Innovation-active businesses - businesses that had undertaken any innovative activity during the reference period including introduction of any type of innovation; and/or the development or introduction either still in progress or abandoned.

Non innovation-active businesses - businesses that, during the reference period, did not undertake any innovative activity.

Status of innovation

Three statuses of innovation are included in this release:

Introduced - the business successfully introduced an innovation during the reference period (although the innovation does not need to have been commercially successful).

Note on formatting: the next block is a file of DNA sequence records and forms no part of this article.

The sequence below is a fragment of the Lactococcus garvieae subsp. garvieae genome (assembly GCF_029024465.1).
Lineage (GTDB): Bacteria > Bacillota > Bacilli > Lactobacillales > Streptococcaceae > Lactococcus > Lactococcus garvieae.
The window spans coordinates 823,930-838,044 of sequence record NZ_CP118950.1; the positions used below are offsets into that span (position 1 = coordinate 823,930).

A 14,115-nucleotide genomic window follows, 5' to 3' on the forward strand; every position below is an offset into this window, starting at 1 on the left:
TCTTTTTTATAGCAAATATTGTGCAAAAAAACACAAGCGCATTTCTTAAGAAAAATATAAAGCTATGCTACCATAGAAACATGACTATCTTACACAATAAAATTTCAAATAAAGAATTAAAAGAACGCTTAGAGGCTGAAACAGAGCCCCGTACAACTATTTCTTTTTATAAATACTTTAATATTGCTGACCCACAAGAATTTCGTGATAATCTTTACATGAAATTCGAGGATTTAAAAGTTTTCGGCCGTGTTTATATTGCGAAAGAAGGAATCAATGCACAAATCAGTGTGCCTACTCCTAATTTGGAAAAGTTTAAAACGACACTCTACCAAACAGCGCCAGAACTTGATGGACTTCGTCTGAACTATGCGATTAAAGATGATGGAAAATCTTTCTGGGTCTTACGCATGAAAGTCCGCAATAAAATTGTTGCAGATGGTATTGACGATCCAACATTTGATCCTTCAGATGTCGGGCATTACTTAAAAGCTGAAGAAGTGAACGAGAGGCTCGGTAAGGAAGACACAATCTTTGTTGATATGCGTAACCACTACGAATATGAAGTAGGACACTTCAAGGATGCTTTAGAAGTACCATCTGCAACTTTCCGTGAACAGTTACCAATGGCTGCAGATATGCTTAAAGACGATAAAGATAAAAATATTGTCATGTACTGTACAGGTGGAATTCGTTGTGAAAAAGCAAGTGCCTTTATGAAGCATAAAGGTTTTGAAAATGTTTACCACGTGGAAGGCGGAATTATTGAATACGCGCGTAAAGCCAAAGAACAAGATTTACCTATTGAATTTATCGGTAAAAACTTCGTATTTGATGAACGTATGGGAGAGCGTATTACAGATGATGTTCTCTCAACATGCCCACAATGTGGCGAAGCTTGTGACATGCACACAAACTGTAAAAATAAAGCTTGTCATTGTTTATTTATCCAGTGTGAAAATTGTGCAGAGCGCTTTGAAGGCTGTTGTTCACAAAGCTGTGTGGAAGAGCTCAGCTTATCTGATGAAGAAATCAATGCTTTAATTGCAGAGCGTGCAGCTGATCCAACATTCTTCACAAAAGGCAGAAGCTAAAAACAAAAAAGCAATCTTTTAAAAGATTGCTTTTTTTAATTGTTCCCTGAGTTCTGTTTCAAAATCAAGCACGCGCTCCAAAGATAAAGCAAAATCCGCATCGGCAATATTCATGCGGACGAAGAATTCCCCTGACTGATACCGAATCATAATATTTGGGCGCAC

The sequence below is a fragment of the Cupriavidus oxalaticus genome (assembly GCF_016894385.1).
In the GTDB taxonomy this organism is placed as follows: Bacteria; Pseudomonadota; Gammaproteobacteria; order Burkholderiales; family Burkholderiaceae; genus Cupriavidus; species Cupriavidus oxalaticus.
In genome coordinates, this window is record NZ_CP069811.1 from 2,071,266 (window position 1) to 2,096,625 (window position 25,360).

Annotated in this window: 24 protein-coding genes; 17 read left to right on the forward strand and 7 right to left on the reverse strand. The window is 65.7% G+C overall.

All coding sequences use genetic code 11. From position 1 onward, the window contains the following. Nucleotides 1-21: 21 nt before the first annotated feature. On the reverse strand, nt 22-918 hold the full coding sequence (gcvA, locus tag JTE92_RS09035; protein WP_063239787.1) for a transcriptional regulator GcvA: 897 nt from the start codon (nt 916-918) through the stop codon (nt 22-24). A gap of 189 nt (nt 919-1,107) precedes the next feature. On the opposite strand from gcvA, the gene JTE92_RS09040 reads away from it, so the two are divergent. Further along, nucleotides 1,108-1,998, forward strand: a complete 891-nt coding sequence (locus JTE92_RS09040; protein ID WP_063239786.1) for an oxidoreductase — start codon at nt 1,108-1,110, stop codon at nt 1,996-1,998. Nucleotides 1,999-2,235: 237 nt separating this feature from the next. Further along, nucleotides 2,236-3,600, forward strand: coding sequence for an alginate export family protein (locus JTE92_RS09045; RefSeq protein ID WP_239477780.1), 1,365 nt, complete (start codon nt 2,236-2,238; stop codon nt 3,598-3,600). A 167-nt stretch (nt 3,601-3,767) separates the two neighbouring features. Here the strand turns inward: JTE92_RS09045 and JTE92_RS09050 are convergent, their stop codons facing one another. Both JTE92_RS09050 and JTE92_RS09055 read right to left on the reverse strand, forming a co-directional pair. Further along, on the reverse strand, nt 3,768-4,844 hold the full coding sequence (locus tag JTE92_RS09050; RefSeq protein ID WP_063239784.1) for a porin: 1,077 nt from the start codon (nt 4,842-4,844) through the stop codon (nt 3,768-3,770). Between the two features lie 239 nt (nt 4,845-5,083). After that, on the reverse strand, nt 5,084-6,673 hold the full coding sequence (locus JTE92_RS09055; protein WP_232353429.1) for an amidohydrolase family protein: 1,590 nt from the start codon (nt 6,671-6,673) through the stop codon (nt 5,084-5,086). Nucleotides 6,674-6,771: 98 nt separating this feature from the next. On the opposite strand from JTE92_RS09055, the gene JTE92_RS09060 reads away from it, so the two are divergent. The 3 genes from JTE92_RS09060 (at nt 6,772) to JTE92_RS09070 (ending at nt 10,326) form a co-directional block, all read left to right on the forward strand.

Still in development - the business was in the process of developing or introducing an innovation during the reference period but work on the innovation was still in progress at the end of the period.

Abandoned - the business abandoned the development and/or introduction of an innovation during the reference period (i.e., work on the innovation ceased without full introduction occurring).

Types of innovation

Two types of innovation are included in this release:

Goods or services - any good or service or combination of these which is new to a business (or significantly improved). Its characteristics or intended uses differ significantly from those previously produced/offered. This includes significant changes to aesthetic design or packaging.

Process - any new or improved business process for one or more business functions that differs significantly from the firm’s previous business processes and that has been brought into use in the firm.